I am a survivor but can only speak to my own experiences. An important factor that you could perhaps clarify is the identity of the abuser and what the character's home life is like.

Here are some misconceptions that come to mind:
-Not all abuse victims blame themselves for or feel complicit in the abuse. This is a common trope but was not my experience. That said, my abuser certainly tried to make me feel complicit.
-Abusers are often portrayed as creepy loners, but of course they are more often "normal" members of society who are adept at concealing abuse.
-An abuser who targets young people may also assault / push boundaries with adults.
-It's pretty much impossible to identify an abuse victim from behavior or psychological distress. If you're a kid, the abuse is normal and coping mechanisms are not necessarily easy to spot.

I think your question "What is it within them that makes that possible?" is a bit wrongheaded. People are resilient through this kind of trauma the same way people weather anything - childhood poverty, disease, war, other kinds of abuse. Human beings want to be happy and are good at compartmentalizing, and adults are capable of (painfully, partially) unlearning the maladaptive lessons of childhood.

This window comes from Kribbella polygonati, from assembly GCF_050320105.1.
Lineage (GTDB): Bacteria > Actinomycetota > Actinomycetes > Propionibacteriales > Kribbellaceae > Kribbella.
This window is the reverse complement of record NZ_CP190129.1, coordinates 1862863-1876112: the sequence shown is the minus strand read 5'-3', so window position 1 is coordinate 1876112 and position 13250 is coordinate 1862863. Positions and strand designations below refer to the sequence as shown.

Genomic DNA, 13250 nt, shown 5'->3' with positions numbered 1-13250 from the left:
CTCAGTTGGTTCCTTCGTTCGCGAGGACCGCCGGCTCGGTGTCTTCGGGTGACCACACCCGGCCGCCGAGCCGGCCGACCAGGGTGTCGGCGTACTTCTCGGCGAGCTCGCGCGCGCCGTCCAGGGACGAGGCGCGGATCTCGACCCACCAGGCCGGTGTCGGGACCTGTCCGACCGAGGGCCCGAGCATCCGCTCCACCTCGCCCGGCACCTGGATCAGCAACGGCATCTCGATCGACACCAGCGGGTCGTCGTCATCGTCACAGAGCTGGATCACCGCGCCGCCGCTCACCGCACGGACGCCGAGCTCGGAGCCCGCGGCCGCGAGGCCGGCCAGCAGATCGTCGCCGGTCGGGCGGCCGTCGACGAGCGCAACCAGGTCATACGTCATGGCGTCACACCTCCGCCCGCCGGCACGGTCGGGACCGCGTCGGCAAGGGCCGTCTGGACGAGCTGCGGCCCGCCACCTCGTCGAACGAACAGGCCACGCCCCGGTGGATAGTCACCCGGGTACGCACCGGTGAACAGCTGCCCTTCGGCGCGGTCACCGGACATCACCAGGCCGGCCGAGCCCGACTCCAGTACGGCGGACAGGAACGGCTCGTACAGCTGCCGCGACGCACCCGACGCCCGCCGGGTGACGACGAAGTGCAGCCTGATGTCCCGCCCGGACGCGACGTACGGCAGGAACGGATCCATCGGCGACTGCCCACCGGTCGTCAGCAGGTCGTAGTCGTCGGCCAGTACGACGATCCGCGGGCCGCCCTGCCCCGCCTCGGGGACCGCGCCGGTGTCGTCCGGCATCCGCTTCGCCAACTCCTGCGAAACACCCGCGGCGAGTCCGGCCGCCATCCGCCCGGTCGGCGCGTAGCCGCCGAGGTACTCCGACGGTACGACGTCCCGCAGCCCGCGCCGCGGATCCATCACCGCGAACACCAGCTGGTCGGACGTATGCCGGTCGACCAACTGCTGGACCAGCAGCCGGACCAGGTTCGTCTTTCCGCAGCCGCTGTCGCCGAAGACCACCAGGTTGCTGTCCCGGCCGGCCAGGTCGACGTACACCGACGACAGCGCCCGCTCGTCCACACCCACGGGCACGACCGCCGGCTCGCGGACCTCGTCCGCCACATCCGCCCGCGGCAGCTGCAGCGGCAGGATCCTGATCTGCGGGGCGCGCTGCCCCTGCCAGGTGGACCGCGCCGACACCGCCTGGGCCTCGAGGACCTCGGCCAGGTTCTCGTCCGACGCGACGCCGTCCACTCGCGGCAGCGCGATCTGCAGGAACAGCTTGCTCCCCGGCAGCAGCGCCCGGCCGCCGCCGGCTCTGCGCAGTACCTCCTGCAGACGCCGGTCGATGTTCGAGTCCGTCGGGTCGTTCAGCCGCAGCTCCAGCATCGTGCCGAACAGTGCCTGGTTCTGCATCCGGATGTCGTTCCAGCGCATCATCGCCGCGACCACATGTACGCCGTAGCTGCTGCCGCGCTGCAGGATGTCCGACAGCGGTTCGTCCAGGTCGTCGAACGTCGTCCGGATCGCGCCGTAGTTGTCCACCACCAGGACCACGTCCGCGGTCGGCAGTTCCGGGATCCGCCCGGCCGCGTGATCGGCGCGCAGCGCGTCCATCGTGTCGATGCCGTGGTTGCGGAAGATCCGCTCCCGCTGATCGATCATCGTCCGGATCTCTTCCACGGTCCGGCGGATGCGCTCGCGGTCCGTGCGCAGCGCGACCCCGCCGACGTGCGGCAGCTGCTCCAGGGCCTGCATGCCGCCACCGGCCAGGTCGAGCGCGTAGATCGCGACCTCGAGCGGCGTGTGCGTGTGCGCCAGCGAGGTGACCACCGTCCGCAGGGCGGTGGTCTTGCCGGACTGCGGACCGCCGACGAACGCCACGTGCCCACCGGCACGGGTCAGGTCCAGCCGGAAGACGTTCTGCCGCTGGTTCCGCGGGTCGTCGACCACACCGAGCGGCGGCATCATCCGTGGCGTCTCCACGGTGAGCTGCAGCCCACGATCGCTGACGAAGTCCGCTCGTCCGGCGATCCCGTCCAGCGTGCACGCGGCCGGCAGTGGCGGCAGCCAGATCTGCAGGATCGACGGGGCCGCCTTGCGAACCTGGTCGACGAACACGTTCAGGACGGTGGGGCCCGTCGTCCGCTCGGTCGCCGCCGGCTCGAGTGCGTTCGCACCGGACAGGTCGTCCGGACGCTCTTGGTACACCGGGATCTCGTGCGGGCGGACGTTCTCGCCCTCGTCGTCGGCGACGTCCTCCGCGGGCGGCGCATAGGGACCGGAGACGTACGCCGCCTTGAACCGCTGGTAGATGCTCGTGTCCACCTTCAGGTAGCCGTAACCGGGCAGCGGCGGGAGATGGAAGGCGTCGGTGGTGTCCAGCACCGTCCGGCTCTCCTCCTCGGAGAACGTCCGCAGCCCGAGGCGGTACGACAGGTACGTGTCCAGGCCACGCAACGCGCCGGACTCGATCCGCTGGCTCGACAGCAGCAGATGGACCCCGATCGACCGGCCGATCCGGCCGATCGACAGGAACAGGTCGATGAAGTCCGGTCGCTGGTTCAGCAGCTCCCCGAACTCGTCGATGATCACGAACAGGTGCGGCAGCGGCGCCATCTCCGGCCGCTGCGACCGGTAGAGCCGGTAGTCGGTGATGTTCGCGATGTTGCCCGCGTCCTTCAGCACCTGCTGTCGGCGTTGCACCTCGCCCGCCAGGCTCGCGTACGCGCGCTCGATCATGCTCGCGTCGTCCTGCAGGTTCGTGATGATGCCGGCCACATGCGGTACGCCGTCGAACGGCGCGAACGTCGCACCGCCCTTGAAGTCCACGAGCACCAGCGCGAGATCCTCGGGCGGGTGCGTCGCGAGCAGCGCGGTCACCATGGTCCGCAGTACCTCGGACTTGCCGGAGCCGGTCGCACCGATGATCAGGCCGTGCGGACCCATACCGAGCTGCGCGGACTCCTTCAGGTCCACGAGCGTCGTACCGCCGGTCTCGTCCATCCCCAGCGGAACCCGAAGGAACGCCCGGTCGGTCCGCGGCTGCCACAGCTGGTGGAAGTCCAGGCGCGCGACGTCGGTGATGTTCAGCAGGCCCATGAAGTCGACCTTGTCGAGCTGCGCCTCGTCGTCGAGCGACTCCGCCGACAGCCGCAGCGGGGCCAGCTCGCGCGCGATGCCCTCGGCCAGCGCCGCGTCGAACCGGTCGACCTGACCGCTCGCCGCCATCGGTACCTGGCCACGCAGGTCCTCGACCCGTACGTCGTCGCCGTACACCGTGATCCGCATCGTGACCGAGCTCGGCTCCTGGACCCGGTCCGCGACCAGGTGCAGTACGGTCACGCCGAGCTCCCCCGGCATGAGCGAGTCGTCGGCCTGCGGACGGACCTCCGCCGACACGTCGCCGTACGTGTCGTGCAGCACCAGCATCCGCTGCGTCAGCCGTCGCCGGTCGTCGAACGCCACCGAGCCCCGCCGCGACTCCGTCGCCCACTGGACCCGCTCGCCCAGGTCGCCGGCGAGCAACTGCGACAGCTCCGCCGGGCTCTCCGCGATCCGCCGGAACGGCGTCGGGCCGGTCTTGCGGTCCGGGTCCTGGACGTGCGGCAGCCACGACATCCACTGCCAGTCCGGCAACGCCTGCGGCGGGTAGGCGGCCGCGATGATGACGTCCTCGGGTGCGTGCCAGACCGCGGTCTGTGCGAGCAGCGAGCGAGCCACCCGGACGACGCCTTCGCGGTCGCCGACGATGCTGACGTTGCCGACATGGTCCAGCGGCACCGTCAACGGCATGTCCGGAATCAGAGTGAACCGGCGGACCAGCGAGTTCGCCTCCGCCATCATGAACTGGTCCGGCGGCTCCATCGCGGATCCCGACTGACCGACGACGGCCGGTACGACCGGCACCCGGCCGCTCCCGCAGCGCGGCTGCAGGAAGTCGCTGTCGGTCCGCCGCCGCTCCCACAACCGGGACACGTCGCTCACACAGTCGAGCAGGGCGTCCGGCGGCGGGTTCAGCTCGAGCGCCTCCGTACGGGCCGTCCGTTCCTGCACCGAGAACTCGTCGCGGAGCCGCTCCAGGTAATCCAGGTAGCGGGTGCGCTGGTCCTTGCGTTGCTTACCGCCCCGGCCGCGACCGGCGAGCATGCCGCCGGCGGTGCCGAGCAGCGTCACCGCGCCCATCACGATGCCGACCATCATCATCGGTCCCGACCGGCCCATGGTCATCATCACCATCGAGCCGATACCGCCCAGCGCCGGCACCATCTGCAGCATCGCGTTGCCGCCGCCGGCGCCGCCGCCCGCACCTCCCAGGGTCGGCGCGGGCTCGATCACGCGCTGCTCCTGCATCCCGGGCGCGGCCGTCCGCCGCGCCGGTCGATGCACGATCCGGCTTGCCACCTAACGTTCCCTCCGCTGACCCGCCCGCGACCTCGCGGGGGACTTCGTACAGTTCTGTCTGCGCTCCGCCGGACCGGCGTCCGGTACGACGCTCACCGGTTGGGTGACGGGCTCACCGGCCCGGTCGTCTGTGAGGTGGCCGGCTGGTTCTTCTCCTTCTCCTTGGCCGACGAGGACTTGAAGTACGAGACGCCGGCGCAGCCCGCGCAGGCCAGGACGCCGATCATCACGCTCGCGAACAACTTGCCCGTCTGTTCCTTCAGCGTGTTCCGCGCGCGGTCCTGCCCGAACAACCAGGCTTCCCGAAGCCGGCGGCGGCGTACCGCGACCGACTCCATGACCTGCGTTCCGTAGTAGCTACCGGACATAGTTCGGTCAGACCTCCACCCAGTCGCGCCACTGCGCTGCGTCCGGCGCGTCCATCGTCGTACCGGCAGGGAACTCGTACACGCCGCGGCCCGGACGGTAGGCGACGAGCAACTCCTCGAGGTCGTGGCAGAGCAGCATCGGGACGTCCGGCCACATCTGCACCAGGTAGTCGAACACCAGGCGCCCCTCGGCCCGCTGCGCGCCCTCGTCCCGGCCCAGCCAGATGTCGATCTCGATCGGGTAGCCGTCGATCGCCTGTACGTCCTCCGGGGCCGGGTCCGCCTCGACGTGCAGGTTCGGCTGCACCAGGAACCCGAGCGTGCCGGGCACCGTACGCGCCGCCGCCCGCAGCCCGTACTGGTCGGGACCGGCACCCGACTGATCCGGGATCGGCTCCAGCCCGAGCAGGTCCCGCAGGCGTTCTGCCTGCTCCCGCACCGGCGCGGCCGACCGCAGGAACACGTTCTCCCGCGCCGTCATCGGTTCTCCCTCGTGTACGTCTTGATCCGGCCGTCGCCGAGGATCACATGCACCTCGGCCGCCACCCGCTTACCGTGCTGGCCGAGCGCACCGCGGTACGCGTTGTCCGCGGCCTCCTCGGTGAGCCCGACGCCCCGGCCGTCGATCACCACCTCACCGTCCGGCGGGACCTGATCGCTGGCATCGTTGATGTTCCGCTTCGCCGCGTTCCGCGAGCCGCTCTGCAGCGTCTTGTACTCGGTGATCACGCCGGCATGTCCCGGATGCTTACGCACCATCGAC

That said, the reason I asked about the home life / background of your character is that I think this is huge. I grew up upper middle-class in a stable, if dysfunctional, family. I grew up believing in my own self-worth. I felt safe disclosing my abuse (many survivors never do). I had access to therapy when I needed it. Whatever personal well of resilience I drew from (and it was definitely there), my privilege helped me access it.

This is not to say that folks from other background aren't just as capable of thriving, or that my emotionally closed-off middle-class upbringing didn't add to my problems, but I still feel very lucky.

Feel free to memail me if you have any further questions.
posted by toastedcheese at 9:45 AM on October 11 [3 favorites]


You may find reading about Complex PTSD of interest. For example: Pete Walker - articles and links.
posted by Coaticass at 1:08 PM on October 11 [1 favorite]


Survivors are more often than not assumed to and in addition be blamed for, through the uninformed perception of nonsurvivors, having acquired traits of survival and self protection, and be further demoralized by labels suggesting narcisstic , paranoia/schizoid, borderline, histrionic and anti-social personality disorders, victim complexes, addictions, and overwhelming negative traits of character and intent.